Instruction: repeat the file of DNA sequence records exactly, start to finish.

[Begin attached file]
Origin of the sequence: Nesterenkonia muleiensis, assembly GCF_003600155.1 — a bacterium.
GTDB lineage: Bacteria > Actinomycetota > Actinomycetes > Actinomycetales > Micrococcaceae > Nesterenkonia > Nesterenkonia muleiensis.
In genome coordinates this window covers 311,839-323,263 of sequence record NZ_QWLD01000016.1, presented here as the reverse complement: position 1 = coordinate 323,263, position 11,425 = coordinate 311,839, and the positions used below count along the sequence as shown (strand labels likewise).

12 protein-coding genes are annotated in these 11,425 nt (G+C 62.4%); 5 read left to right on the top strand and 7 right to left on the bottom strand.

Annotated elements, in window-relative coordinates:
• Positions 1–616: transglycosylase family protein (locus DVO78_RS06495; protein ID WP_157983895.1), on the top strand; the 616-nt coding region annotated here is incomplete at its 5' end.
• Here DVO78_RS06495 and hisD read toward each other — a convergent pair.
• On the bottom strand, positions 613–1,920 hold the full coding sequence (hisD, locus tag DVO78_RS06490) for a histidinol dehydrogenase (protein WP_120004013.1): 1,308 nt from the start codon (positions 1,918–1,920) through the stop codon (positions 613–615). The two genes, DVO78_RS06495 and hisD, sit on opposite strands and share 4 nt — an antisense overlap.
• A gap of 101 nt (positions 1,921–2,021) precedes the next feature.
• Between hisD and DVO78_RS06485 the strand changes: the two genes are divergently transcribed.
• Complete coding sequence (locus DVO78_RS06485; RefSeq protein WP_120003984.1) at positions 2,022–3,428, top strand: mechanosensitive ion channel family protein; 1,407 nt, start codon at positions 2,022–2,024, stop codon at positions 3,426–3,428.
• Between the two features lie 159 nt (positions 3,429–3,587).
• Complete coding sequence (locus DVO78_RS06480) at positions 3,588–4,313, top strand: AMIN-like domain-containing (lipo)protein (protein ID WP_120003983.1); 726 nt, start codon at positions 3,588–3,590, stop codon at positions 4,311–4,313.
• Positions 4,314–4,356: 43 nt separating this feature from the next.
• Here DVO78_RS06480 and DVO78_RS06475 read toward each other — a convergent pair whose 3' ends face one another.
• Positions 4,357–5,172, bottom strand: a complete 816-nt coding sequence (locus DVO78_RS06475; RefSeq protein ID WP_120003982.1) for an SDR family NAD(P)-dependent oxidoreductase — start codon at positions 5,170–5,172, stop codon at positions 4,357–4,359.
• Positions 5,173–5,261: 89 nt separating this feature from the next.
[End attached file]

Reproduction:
Origin of the sequence: Nesterenkonia muleiensis, assembly GCF_003600155.1 — a bacterium.
GTDB lineage: Bacteria > Actinomycetota > Actinomycetes > Actinomycetales > Micrococcaceae > Nesterenkonia > Nesterenkonia muleiensis.
In genome coordinates this window covers 311,839-323,263 of sequence record NZ_QWLD01000016.1, presented here as the reverse complement: position 1 = coordinate 323,263, position 11,425 = coordinate 311,839, and the positions used below count along the sequence as shown (strand labels likewise).

12 protein-coding genes are annotated in these 11,425 nt (G+C 62.4%); 5 read left to right on the top strand and 7 right to left on the bottom strand.

Annotated elements, in window-relative coordinates:
• Positions 1–616: transglycosylase family protein (locus DVO78_RS06495; protein ID WP_157983895.1), on the top strand; the 616-nt coding region annotated here is incomplete at its 5' end.
• Here DVO78_RS06495 and hisD read toward each other — a convergent pair.
• On the bottom strand, positions 613–1,920 hold the full coding sequence (hisD, locus tag DVO78_RS06490) for a histidinol dehydrogenase (protein WP_120004013.1): 1,308 nt from the start codon (positions 1,918–1,920) through the stop codon (positions 613–615). The two genes, DVO78_RS06495 and hisD, sit on opposite strands and share 4 nt — an antisense overlap.
• A gap of 101 nt (positions 1,921–2,021) precedes the next feature.
• Between hisD and DVO78_RS06485 the strand changes: the two genes are divergently transcribed.
• Complete coding sequence (locus DVO78_RS06485; RefSeq protein WP_120003984.1) at positions 2,022–3,428, top strand: mechanosensitive ion channel family protein; 1,407 nt, start codon at positions 2,022–2,024, stop codon at positions 3,426–3,428.
• Between the two features lie 159 nt (positions 3,429–3,587).
• Complete coding sequence (locus DVO78_RS06480) at positions 3,588–4,313, top strand: AMIN-like domain-containing (lipo)protein (protein ID WP_120003983.1); 726 nt, start codon at positions 3,588–3,590, stop codon at positions 4,311–4,313.
• Positions 4,314–4,356: 43 nt separating this feature from the next.
• Here DVO78_RS06480 and DVO78_RS06475 read toward each other — a convergent pair whose 3' ends face one another.
• Positions 4,357–5,172, bottom strand: a complete 816-nt coding sequence (locus DVO78_RS06475; RefSeq protein ID WP_120003982.1) for an SDR family NAD(P)-dependent oxidoreductase — start codon at positions 5,170–5,172, stop codon at positions 4,357–4,359.
• Positions 5,173–5,261: 89 nt separating this feature from the next.